The next step in our Utah National Parks adventure last May was to visit The Needles, a section of Canyonlands. Canyonlands is divided into three parts by the Green and Colorado rivers. The most visited part, Islands in the Sky, we visited the following day. The Maze, a much more remote area, we did not visit. For me, The Needles was remote enough!
Unless you choose to camp, the most convenient area to stay is in Moab. There is plenty of lodging there and we chose a location near Arches, and not too far from Islands in the Sky.
The drive to The Needles was about one and a half hours. Once we left the main road, we had quite a drive into the park and cell services were limited or non-existent. This always makes me a bit nervous, but fortunately all went well. We saw an occasional vehicle along the route, but very few until we got inside the park and to the hiking areas. They did have camping inside the park, so we saw a good number of people during our visit.
My overall opinion of The Needles is that it is fascinating, beautiful, desolate, and very open. Water, sunblock and snacks are mandatory. It was also very windy, at least the day we visited.
There were several hiking areas, and interesting stories about inhabitants of the past. There are some points where you can see over the canyon and view the distant Islands in the Sky.
It was certainly an adventure I’m glad we experienced. As you can see below, all of the terrain is very similar.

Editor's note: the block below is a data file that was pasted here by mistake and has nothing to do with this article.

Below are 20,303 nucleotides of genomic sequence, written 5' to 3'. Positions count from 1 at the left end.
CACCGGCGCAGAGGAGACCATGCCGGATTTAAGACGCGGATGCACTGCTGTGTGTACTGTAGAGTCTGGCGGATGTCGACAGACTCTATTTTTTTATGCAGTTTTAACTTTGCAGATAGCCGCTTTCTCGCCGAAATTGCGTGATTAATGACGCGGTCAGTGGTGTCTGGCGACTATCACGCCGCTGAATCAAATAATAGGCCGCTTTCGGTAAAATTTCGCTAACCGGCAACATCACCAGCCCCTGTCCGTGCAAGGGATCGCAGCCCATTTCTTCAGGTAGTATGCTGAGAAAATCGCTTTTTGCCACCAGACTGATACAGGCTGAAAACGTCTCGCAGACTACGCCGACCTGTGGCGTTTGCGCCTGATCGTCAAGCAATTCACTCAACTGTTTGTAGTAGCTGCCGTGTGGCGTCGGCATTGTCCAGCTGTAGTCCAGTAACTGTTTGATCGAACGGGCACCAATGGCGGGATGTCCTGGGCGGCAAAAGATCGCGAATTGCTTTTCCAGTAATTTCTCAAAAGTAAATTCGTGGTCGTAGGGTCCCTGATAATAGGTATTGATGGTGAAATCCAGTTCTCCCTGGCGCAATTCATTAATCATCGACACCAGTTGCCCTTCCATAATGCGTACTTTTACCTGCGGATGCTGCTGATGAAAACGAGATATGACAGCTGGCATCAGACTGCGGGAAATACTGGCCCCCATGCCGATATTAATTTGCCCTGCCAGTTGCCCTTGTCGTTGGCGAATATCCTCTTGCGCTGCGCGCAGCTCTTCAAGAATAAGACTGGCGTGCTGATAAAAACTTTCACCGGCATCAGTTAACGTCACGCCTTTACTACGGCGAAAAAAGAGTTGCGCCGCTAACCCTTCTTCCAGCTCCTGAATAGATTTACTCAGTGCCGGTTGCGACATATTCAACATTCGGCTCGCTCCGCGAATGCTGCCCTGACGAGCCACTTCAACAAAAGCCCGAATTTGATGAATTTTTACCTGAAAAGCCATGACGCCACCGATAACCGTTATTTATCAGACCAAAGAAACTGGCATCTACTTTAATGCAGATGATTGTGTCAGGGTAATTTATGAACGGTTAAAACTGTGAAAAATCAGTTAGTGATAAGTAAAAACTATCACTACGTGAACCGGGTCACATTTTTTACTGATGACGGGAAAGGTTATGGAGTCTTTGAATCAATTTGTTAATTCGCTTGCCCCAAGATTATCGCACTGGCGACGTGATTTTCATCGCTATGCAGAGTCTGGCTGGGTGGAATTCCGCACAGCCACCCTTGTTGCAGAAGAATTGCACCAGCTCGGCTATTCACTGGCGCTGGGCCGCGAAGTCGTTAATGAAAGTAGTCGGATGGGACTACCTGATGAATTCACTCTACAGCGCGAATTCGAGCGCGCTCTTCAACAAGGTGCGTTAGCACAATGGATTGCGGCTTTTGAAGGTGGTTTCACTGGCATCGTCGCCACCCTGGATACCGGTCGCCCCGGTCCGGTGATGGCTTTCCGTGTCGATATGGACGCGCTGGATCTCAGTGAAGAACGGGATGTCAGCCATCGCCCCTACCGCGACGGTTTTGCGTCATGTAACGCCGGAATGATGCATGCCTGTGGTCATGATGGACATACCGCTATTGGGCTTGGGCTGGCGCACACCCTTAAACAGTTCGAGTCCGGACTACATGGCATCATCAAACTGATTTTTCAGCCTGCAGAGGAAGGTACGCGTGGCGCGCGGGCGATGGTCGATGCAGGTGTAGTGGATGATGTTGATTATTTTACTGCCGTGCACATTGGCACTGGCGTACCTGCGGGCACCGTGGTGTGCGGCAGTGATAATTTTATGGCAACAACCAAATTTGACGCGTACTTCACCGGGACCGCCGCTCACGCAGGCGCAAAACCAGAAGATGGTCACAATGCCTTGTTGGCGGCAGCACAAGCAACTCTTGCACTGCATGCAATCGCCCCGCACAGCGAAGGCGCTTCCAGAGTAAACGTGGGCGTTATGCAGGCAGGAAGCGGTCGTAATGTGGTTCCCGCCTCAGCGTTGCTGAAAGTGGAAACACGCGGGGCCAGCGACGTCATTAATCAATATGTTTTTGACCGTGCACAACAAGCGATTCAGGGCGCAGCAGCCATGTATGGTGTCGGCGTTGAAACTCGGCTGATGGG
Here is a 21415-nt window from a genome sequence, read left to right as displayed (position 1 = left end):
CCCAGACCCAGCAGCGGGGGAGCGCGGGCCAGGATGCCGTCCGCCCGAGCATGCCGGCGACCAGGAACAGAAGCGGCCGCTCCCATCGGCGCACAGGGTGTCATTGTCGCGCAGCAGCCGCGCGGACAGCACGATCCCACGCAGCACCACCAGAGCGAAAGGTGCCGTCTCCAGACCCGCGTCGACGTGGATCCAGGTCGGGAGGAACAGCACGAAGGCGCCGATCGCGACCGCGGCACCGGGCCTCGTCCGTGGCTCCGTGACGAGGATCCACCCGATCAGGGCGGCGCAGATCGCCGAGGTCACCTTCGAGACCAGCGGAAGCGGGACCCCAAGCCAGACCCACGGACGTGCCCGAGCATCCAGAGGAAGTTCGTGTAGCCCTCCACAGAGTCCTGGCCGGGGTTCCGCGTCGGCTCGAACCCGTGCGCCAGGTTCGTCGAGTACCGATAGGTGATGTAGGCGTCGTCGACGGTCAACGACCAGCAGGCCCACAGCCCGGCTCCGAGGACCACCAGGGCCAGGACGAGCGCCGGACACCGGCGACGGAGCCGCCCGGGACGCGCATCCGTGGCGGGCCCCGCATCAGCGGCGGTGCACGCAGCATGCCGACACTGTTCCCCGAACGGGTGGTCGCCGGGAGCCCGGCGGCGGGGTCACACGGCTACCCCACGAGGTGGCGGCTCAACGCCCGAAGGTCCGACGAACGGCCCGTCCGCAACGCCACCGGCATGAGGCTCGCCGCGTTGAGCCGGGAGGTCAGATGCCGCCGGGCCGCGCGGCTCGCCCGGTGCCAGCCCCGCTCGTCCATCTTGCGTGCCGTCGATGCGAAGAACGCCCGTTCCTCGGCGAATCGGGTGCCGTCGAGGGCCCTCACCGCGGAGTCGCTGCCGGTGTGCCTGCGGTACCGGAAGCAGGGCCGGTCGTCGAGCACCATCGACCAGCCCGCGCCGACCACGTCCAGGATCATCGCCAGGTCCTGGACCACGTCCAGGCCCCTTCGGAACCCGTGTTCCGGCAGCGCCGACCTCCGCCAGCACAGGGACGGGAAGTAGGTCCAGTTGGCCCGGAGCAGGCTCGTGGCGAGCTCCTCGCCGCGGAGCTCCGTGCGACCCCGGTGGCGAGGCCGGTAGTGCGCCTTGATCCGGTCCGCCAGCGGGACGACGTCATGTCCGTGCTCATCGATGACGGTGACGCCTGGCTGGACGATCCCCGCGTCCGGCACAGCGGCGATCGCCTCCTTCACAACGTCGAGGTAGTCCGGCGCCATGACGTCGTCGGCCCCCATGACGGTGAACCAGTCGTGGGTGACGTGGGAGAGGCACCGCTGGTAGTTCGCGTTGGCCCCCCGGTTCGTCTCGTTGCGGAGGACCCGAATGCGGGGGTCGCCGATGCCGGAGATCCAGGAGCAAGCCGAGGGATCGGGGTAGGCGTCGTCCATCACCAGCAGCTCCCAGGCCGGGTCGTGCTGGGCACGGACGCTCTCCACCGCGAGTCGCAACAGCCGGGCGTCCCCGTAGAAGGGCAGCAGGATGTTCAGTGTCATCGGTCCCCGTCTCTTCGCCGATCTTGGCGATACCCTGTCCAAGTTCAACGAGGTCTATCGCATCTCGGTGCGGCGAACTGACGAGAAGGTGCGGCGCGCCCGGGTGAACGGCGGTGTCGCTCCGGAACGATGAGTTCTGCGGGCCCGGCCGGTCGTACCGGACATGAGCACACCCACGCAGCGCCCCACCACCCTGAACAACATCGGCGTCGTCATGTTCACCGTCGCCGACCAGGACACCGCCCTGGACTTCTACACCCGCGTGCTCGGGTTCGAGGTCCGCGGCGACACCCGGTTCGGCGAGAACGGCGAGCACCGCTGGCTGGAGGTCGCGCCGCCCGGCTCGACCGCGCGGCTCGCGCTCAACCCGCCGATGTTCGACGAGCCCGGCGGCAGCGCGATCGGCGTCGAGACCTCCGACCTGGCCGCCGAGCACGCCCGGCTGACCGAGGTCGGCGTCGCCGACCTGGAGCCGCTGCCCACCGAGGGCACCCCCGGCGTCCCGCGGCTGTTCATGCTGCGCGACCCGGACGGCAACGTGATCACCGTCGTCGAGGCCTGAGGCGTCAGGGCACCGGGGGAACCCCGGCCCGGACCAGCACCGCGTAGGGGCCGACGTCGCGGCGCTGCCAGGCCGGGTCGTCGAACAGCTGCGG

See the stack of rocks in the bottom of the next photo? That is how the entire hike is marked. Lose the rocks, and good luck! However, it was not difficult to follow the “path”. There were a lot of stacks of rocks. But I kept wondering, what if someone moved them?!
Below you can see the “needles” in the distance:
The area below is where water from a spring will seep through the porous rocks to create a pool. American Indians may have used this area. Before the park was created, cattle grazed the land and cowboys used the area as a temporary camp. The area still offers protection from the heat and the wind and is visited by wild animals.
Below is remnants of a cowboy camp:
Below is along Pothole Point Trail. Water collects in the potholes when it rains. We are asked to walk around the potholes and not to disturb the ecosystem.
Below is an area created for storage or ceremonial purposes (most likely hundreds of years old):
They were in the process of doing some road improvements when we were there. The road below was recently paved. This was on our way back out of the park. It was beautiful desolate land. Learning about the area and the feeling of being so far away from everything was a fascinating experience.